Head of a woman

Head of a woman
Despite her body missing, this woman’s head showcases the talent of the Ancient Egyptian embalmers of her time. Her face is still serene and her hair is in perfect condition approximately 3000 years later.

Height: 6 inches; Width: 20cm; Depth: 22.5 cm
Material: organic material
Secondary material: resin, linen (?)

Musée du Louvre, Département des Antiquités égyptiennes, E 3442.

Head of a woman (momie de femme), discovered at Thebes in 1799. Little is known about the identity of the woman, but she dates from between the New Kingdom Period and Late Period (when the last Native rulers of Ancient Egypt held power), c. 1550–332 B.C.

Mummified head of a woman (momie de femme), discovered at Thebes in 1799. She dates from between the New Kingdom Period and Late Period (when the last Native rulers of Ancient Egypt held power), c.1550 – 332 B.C. Musée du Louvre. E 3442

In Ancient Egypt, it was common for individuals, both men and women, to be mummified and have their natural hair preserved. The ancient Egyptians placed great importance on personal grooming and appearance, even in the afterlife. As a result, the hair of mummified individuals was often carefully styled and maintained.

The preservation of natural hair in mummified remains provides valuable insights into ancient Egyptian hairstyles, hair care practices, and cultural norms surrounding beauty. These mummified individuals with their natural hair offer a glimpse into the diverse hairstyles and hair types that existed in Ancient Egypt.

In Ancient Egypt, mummification was a complex and intricate process that aimed to preserve the body for the afterlife. When it comes to the hair of the deceased, it was typically left intact and preserved as part of the mummification process.

Head of a woman
Identity unknown but her hair and face show an excellent preseveration attempt by the priests who mummified her.
Musée du Louvre, Département des Antiquités égyptiennes, E 3442.

The natural hair of the deceased was considered an important aspect of their identity and was often styled and adorned with various accessories. It was believed that the individual’s hair would continue to grow in the afterlife, so it was left undisturbed during the mummification process.

To ensure the preservation of the hair, embalmers would carefully clean and treat it with oils or resins. Sometimes, the hair would be braided or styled in specific ways, reflecting the individual’s social status or personal preferences. These hairstyles can provide valuable insights into the fashion and cultural practices of Ancient Egypt.

The natural hair of the deceased was respected and preserved during the mummification process, reflecting the significance placed on personal appearance and identity in ancient Egyptian culture.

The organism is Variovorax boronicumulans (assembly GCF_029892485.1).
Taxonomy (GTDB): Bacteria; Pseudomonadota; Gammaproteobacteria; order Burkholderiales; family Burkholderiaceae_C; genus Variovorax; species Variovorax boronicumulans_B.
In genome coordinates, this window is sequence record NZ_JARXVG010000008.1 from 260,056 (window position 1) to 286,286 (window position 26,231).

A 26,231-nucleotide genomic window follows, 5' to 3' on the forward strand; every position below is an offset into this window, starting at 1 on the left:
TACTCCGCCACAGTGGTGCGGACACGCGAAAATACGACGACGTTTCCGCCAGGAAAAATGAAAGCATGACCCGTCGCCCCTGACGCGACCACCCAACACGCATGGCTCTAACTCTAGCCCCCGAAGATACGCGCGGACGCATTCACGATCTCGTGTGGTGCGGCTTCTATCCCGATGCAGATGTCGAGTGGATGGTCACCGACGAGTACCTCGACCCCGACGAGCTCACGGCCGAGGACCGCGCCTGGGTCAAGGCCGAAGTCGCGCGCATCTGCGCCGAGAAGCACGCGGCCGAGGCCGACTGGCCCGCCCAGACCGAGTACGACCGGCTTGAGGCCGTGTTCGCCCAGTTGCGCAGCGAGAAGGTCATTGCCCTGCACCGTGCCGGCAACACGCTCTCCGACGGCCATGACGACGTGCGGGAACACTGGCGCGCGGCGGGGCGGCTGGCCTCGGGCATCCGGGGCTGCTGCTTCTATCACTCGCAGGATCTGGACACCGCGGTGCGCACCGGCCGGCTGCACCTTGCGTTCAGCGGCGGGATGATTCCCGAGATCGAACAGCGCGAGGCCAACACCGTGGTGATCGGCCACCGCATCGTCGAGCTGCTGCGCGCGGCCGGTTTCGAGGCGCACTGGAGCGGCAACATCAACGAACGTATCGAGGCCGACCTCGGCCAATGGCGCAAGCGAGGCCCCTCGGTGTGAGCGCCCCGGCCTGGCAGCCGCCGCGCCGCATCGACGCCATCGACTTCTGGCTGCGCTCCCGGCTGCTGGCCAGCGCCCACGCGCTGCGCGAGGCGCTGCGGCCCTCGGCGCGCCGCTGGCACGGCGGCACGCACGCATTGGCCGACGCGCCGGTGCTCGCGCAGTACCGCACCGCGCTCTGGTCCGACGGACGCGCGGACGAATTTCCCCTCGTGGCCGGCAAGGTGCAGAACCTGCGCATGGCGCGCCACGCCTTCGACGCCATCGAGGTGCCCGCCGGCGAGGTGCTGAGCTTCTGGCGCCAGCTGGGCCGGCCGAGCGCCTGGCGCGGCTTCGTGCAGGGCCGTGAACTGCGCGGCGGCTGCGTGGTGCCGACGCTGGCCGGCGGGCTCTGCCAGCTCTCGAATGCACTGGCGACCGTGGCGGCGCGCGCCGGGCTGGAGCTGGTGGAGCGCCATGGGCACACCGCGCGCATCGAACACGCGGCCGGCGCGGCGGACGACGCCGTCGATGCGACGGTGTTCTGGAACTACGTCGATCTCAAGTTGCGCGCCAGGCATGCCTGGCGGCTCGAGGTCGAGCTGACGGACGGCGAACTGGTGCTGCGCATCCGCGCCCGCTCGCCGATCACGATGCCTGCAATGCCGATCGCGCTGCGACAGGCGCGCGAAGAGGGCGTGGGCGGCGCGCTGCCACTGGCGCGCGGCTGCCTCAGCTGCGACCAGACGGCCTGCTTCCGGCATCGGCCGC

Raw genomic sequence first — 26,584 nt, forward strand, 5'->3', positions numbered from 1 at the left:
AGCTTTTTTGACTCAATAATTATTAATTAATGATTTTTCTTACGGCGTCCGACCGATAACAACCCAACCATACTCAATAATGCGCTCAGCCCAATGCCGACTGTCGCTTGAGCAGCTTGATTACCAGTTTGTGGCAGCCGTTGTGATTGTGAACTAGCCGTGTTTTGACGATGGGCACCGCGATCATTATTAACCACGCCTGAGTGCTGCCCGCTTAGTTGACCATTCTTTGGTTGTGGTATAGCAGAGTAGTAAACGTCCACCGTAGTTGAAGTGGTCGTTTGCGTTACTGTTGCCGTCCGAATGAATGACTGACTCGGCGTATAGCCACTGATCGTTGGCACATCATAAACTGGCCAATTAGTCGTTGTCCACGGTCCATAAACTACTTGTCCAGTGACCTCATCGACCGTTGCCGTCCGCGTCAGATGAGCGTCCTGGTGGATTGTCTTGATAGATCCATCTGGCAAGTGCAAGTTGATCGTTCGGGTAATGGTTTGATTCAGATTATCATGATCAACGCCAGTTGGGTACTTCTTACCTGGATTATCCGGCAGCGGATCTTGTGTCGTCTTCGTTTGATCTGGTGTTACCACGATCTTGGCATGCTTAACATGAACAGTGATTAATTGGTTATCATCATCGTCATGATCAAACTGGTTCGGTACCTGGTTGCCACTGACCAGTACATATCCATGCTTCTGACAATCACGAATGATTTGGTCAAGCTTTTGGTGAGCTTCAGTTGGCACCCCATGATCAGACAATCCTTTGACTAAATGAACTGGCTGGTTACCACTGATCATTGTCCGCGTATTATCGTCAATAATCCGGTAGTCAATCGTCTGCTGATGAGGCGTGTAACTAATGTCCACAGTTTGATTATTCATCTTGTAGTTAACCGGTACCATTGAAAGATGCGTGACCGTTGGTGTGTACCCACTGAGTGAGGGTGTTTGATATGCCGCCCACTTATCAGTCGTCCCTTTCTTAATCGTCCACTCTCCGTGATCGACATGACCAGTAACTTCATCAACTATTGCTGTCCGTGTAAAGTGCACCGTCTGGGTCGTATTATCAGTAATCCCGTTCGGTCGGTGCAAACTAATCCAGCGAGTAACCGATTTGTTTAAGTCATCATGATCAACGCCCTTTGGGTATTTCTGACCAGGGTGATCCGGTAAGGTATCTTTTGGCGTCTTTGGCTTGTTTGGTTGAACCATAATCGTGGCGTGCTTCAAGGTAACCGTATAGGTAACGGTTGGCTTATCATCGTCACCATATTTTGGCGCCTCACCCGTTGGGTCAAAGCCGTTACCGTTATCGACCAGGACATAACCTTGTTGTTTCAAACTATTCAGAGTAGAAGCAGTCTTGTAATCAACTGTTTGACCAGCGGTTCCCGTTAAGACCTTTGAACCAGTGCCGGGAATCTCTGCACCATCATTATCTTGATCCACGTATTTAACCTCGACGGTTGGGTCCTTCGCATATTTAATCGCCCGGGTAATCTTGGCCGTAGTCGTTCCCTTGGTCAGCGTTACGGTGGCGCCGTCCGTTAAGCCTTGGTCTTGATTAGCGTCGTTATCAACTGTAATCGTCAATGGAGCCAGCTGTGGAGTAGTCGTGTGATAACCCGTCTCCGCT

It’s worth noting that there are various mummies and artefacts from Ancient Egypt that have been discovered and studied, each with its own unique characteristics and historical significance.

The New Kingdom, commonly known as the Egyptian Empire, was an ancient Egyptian nation that existed from the 16th to 11th centuries BC. This period in Egyptian history includes the Eighteenth, Nineteenth, and Twentieth Dynasties. Radiocarbon dating has determined that the New Kingdom was established between 1570 and 1544 BC. The New Kingdom followed the Second Intermediate Period, which was superseded by the Third Intermediate Period. It was the most prosperous moment for the Egyptian people and represented the zenith of Egypt’s supremacy.

Head of a woman
The woman’s hair is still present upon her skull. Clearly visible are her maghony brown wavy tresses growing from her scalp and wrapped together at the back of her head.
Musée du Louvre, Département des Antiquités égyptiennes, E 3442.

The Late Period of Ancient Egypt alludes to the final flowering of native Egyptian monarchs after the Third Intermediate Period in Psamtik I’s 26th Saite Dynasty, but it also encompasses the period of Achaemenid Persian dominance over Egypt following Cambyses II’s conquest in 525 BC. The Late Period lasted from 664 BC to 332 BC, after a period of foreign domination by the Nubian 25th Dynasty and beginning with a brief period of Neo-Assyrian suzerainty, with Psamtik I governing as a vassal. The period concluded with Alexander the Great’s conquest of the Persian Empire and the founding of the Ptolemaic dynasty by his general Ptolemy I Soter, a Hellenistic diadochi from Macedon in northern Greece.

It was Nectanebo I who overthrew Nepherites II in 380 BC, and the Achaemenid ruler Artaxerxes III invaded Egypt in 343 BC, disestablishing the kingdom. This made it Ancient Egypt’s last native dynasty; following Nectanebo II’s overthrow, Egypt fell under foreign rule.


Mummified head of a woman
New Kingdom – Late Period, c. 1550–332 B.C.
From Thebes.
Now at the Musée du Louvre. E 3442